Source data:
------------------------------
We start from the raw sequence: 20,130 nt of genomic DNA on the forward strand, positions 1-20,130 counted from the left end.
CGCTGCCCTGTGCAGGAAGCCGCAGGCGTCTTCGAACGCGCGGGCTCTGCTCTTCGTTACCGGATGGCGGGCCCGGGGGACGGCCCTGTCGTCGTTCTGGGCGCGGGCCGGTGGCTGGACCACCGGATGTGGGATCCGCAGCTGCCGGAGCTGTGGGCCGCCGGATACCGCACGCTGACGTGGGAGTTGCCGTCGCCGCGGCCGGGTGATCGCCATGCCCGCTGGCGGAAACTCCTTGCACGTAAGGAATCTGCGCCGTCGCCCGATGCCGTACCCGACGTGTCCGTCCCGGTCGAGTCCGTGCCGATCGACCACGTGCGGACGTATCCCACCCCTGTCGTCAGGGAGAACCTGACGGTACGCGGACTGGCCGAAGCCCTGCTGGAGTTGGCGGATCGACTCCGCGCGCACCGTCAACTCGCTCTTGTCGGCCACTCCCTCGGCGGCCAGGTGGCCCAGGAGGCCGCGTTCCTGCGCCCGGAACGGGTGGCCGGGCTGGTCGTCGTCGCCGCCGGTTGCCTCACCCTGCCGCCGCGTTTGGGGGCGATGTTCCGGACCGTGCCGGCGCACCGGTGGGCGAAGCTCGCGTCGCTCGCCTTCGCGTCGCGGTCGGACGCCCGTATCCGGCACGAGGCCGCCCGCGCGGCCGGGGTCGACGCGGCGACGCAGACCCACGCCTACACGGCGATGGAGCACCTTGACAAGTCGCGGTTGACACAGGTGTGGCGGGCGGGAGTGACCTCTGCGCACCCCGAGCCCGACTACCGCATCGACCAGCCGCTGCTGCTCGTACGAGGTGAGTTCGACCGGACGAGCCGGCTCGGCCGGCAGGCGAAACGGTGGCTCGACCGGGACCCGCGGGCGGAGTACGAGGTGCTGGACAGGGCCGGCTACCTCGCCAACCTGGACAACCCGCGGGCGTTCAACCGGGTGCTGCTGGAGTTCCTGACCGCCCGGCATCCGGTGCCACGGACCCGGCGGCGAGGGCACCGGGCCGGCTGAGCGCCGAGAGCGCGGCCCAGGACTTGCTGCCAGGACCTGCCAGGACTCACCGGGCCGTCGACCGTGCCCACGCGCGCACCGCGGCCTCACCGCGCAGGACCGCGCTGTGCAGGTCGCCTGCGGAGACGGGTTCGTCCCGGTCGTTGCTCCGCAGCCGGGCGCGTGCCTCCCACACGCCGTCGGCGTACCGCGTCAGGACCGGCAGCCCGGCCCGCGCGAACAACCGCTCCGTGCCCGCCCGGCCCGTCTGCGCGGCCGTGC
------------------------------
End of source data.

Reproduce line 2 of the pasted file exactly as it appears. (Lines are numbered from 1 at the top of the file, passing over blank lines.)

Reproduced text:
CGCTGCCCTGTGCAGGAAGCCGCAGGCGTCTTCGAACGCGCGGGCTCTGCTCTTCGTTACCGGATGGCGGGCCCGGGGGACGGCCCTGTCGTCGTTCTGGGCGCGGGCCGGTGGCTGGACCACCGGATGTGGGATCCGCAGCTGCCGGAGCTGTGGGCCGCCGGATACCGCACGCTGACGTGGGAGTTGCCGTCGCCGCGGCCGGGTGATCGCCATGCCCGCTGGCGGAAACTCCTTGCACGTAAGGAATCTGCGCCGTCGCCCGATGCCGTACCCGACGTGTCCGTCCCGGTCGAGTCCGTGCCGATCGACCACGTGCGGACGTATCCCACCCCTGTCGTCAGGGAGAACCTGACGGTACGCGGACTGGCCGAAGCCCTGCTGGAGTTGGCGGATCGACTCCGCGCGCACCGTCAACTCGCTCTTGTCGGCCACTCCCTCGGCGGCCAGGTGGCCCAGGAGGCCGCGTTCCTGCGCCCGGAACGGGTGGCCGGGCTGGTCGTCGTCGCCGCCGGTTGCCTCACCCTGCCGCCGCGTTTGGGGGCGATGTTCCGGACCGTGCCGGCGCACCGGTGGGCGAAGCTCGCGTCGCTCGCCTTCGCGTCGCGGTCGGACGCCCGTATCCGGCACGAGGCCGCCCGCGCGGCCGGGGTCGACGCGGCGACGCAGACCCACGCCTACACGGCGATGGAGCACCTTGACAAGTCGCGGTTGACACAGGTGTGGCGGGCGGGAGTGACCTCTGCGCACCCCGAGCCCGACTACCGCATCGACCAGCCGCTGCTGCTCGTACGAGGTGAGTTCGACCGGACGAGCCGGCTCGGCCGGCAGGCGAAACGGTGGCTCGACCGGGACCCGCGGGCGGAGTACGAGGTGCTGGACAGGGCCGGCTACCTCGCCAACCTGGACAACCCGCGGGCGTTCAACCGGGTGCTGCTGGAGTTCCTGACCGCCCGGCATCCGGTGCCACGGACCCGGCGGCGAGGGCACCGGGCCGGCTGAGCGCCGAGAGCGCGGCCCAGGACTTGCTGCCAGGACCTGCCAGGACTCACCGGGCCGTCGACCGTGCCCACGCGCGCACCGCGGCCTCACCGCGCAGGACCGCGCTGTGCAGGTCGCCTGCGGAGACGGGTTCGTCCCGGTCGTTGCTCCGCAGCCGGGCGCGTGCCTCCCACACGCCGTCGGCGTACCGCGTCAGGACCGGCAGCCCGGCCCGCGCGAACAACCGCTCCGTGCCCGCCCGGCCCGTCTGCGCGGCCGTGC